Curran hosts students at Capitol to try their hand at lawmaking
Several high school students from the 41st Senate District got to see what it’s like to try to propose and pass laws at the Illinois State Capitol April 30, as part of State Sen. John Curran’s (R-Downers Grove) Youth Advisory Council.
“This is program is designed to engage young people in the process of government, and open their eyes to future careers in public service,” said Sen. Curran. “It’s a great opportunity to come to the Capitol on a busy session day and learn first-hand how their state government works.”
The students spent part of the day hearing from lawmakers, lobbyists and others involved in state government, before getting the chance to conduct a mock committee hearing in an actual Senate committee room about a proposal that they developed at a previous event in the fall.
“I thought it was really interesting to see how the government works, and meet the people behind it and hear their philosophies on it,” said Lyons Township High School student Greg Smith.
“I really think it’s a great experience to see how government works on a very personal level, and learn how the system works,” said Chesterton Academy of the Holy Family student Liam Giles.
During the hearing, the students debated and voted on their mock legislation just as an actual Senate committee would do. They were then able to wrap up the day with a tour of the Capitol complex.
“Getting the opportunity to emulate the kind of activity that occurs in the statehouse every day, that gives you a better understanding of what happens here and what your politicians are doing,” said Lyons Township High School student Lars Lonnroth.
“I really liked seeing the various rooms and we got some insight into how the voting and committees worked,” said Chesterton Academy of the Holy Family student John Beecher. “It gives you a real insight into how a career in politics would work.”
“I loved learning the inside of politics in Springfield, I loved meeting all the Senators, it was super cool to see the state building,” said Lyons Township High School student Ethan Aylesworth. “I’d recommend this to any student who wants to learn more about politics.”
Sen. Curran’s Youth Advisory Council Program will begin again in the fall. Interested students in the 41st Senate District are encouraged to talk to their teachers or school administrators about taking part in the program.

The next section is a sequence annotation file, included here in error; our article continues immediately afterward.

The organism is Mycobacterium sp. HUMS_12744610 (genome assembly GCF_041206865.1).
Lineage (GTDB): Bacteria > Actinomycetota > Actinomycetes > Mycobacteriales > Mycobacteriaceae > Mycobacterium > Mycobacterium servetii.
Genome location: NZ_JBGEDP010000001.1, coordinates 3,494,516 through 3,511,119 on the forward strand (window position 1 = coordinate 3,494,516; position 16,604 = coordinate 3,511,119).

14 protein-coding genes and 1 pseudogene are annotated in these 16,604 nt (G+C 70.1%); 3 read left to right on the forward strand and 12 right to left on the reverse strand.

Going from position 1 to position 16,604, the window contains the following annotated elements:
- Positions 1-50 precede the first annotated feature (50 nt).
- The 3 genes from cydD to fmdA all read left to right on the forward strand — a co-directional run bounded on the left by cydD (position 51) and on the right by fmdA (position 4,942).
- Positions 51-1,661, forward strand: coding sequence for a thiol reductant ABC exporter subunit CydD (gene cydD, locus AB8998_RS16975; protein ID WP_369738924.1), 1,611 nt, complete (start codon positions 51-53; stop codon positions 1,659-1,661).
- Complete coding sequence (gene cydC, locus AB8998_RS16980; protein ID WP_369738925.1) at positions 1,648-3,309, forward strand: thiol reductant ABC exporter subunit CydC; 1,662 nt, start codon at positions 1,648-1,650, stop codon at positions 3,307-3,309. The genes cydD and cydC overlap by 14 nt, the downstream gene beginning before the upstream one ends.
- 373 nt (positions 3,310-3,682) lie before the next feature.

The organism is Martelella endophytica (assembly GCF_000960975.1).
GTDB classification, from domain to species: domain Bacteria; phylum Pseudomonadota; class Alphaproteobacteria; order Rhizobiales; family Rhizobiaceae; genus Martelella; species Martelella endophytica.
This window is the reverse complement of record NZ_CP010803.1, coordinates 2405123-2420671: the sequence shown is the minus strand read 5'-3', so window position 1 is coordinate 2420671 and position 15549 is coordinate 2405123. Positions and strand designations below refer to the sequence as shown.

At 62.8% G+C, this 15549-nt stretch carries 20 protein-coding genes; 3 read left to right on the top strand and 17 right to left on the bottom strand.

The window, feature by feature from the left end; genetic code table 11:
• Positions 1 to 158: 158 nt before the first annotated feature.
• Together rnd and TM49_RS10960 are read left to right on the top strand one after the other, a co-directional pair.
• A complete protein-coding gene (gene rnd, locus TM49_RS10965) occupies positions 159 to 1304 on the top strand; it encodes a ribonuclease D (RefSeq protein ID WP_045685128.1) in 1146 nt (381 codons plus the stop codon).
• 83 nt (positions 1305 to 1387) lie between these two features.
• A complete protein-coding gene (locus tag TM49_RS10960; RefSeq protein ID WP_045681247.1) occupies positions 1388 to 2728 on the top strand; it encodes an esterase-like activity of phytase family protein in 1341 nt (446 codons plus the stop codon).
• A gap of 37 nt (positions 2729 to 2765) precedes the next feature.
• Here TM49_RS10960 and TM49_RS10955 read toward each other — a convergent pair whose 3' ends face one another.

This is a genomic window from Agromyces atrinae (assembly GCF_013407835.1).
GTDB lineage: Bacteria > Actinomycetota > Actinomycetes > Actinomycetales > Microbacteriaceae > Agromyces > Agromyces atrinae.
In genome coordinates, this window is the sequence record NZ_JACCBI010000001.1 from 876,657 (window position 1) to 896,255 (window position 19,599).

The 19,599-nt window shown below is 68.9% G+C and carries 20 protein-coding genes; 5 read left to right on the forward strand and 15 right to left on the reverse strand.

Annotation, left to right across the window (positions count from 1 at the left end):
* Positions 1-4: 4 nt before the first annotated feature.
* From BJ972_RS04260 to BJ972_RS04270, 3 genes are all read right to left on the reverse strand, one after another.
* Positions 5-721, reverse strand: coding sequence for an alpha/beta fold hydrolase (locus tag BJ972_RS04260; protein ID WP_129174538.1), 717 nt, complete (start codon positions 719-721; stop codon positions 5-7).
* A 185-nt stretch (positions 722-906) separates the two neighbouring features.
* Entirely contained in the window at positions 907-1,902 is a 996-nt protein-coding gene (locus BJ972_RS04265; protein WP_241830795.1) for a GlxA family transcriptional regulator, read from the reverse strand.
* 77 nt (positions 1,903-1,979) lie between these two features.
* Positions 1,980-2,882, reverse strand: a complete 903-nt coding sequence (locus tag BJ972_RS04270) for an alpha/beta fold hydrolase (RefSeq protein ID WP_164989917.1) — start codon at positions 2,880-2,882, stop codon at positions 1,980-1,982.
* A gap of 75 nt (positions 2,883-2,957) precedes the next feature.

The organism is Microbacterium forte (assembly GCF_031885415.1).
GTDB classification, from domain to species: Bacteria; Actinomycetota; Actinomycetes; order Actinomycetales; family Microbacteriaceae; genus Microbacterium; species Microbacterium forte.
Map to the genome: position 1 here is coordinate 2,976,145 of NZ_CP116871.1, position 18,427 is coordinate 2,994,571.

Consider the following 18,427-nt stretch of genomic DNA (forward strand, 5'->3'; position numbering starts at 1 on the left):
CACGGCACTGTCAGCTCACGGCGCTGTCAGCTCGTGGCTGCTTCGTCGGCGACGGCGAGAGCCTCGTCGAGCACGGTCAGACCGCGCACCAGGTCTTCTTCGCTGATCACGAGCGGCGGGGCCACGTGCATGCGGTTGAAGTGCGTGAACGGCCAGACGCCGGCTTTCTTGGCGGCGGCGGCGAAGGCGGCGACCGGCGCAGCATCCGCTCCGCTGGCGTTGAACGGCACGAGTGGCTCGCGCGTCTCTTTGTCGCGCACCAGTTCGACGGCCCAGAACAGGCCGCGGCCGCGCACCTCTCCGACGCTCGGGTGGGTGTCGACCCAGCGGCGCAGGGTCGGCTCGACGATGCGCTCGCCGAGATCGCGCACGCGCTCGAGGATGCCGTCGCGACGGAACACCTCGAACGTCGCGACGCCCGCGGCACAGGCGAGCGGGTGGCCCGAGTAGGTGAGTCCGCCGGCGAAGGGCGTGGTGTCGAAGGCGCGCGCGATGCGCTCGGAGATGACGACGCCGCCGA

“It’s always great to meet the students, hear about what issues they are concerned with, and see them connect with what is happening in government,” said Sen. Curran. “This is a great way to help give the next generation of leaders a head start.”
Senator Curran recently met with the members of his Veterans Advisory Committee, which is a group of veterans from the district that provide input on legislation.
Also during the week, Senator Curran met with members of the Northern Illinois Home Builders Association at the Capitol.
Police Memorial Held in Springfield
The 2019 Illinois Police Officers Memorial Ceremony was held on May 2 in Springfield. This annual ceremony honors the brave men and women who have given their lives in the performance of their duty.
On the west lawn of the Illinois State Capitol stands a monument to these dedicated public servants. Inscribed on the monument are the names of fallen heroes. This year, four current names and two historic names will be added to the monument.
The four current names to be added this year include Commander Paul Bauer, Officer Samuel Jimenez, Officer Conrad Gary and Officer Eduardo Marmolejo, all of the Chicago Police Department. Historic names include Constable Benjamin Martin of the Moqeaqua Police Department, and John Shaw of the Virden Police Department.
Legislation to help prevent Sudden Infant Death Syndrome passes Senate